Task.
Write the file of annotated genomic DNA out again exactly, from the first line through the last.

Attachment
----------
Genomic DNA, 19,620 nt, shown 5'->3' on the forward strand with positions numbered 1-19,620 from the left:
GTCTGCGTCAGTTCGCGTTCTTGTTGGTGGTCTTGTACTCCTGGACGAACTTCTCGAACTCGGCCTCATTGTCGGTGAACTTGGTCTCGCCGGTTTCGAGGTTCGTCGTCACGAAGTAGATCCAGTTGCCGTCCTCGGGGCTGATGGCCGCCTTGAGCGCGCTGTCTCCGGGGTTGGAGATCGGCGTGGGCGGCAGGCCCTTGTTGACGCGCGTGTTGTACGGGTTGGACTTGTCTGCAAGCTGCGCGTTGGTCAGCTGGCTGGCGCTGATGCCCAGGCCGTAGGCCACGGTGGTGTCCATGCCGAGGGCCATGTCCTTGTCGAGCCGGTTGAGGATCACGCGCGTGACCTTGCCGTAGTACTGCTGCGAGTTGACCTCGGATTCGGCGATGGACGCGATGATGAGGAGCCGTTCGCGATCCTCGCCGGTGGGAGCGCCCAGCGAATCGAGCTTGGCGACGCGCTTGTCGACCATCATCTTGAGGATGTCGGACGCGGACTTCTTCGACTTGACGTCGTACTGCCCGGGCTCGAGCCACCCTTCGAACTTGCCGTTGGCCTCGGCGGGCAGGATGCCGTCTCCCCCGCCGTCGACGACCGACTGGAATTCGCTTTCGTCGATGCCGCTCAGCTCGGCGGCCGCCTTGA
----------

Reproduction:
Genomic DNA, 19,620 nt, shown 5'->3' on the forward strand with positions numbered 1-19,620 from the left:
GTCTGCGTCAGTTCGCGTTCTTGTTGGTGGTCTTGTACTCCTGGACGAACTTCTCGAACTCGGCCTCATTGTCGGTGAACTTGGTCTCGCCGGTTTCGAGGTTCGTCGTCACGAAGTAGATCCAGTTGCCGTCCTCGGGGCTGATGGCCGCCTTGAGCGCGCTGTCTCCGGGGTTGGAGATCGGCGTGGGCGGCAGGCCCTTGTTGACGCGCGTGTTGTACGGGTTGGACTTGTCTGCAAGCTGCGCGTTGGTCAGCTGGCTGGCGCTGATGCCCAGGCCGTAGGCCACGGTGGTGTCCATGCCGAGGGCCATGTCCTTGTCGAGCCGGTTGAGGATCACGCGCGTGACCTTGCCGTAGTACTGCTGCGAGTTGACCTCGGATTCGGCGATGGACGCGATGATGAGGAGCCGTTCGCGATCCTCGCCGGTGGGAGCGCCCAGCGAATCGAGCTTGGCGACGCGCTTGTCGACCATCATCTTGAGGATGTCGGACGCGGACTTCTTCGACTTGACGTCGTACTGCCCGGGCTCGAGCCACCCTTCGAACTTGCCGTTGGCCTCGGCGGGCAGGATGCCGTCTCCCCCGCCGTCGACGACCGACTGGAATTCGCTTTCGTCGATGCCGCTCAGCTCGGCGGCCGCCTTGA